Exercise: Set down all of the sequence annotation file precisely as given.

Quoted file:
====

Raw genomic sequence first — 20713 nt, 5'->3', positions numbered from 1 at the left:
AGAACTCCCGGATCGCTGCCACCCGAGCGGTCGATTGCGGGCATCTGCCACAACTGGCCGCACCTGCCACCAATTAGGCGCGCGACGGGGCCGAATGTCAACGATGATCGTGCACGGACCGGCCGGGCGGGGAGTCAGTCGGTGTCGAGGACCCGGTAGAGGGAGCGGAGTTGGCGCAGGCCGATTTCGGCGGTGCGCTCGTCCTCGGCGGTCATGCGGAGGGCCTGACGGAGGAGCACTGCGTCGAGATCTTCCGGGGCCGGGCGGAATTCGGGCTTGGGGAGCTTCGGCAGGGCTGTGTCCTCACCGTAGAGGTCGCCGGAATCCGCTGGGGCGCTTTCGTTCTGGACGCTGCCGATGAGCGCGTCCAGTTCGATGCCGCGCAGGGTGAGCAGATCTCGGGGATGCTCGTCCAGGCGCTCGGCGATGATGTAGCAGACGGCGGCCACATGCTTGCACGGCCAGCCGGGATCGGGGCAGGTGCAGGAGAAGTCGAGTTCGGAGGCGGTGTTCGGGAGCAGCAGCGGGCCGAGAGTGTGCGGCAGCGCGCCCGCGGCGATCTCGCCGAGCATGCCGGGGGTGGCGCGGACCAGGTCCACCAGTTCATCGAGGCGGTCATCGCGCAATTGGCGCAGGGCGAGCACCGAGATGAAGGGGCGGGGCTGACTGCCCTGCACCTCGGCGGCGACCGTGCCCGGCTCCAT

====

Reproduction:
Raw genomic sequence first — 20713 nt, 5'->3', positions numbered from 1 at the left:
AGAACTCCCGGATCGCTGCCACCCGAGCGGTCGATTGCGGGCATCTGCCACAACTGGCCGCACCTGCCACCAATTAGGCGCGCGACGGGGCCGAATGTCAACGATGATCGTGCACGGACCGGCCGGGCGGGGAGTCAGTCGGTGTCGAGGACCCGGTAGAGGGAGCGGAGTTGGCGCAGGCCGATTTCGGCGGTGCGCTCGTCCTCGGCGGTCATGCGGAGGGCCTGACGGAGGAGCACTGCGTCGAGATCTTCCGGGGCCGGGCGGAATTCGGGCTTGGGGAGCTTCGGCAGGGCTGTGTCCTCACCGTAGAGGTCGCCGGAATCCGCTGGGGCGCTTTCGTTCTGGACGCTGCCGATGAGCGCGTCCAGTTCGATGCCGCGCAGGGTGAGCAGATCTCGGGGATGCTCGTCCAGGCGCTCGGCGATGATGTAGCAGACGGCGGCCACATGCTTGCACGGCCAGCCGGGATCGGGGCAGGTGCAGGAGAAGTCGAGTTCGGAGGCGGTGTTCGGGAGCAGCAGCGGGCCGAGAGTGTGCGGCAGCGCGCCCGCGGCGATCTCGCCGAGCATGCCGGGGGTGGCGCGGACCAGGTCCACCAGTTCATCGAGGCGGTCATCGCGCAATTGGCGCAGGGCGAGCACCGAGATGAAGGGGCGGGGCTGACTGCCCTGCACCTCGGCGGCGACCGTGCCCGGCTCCAT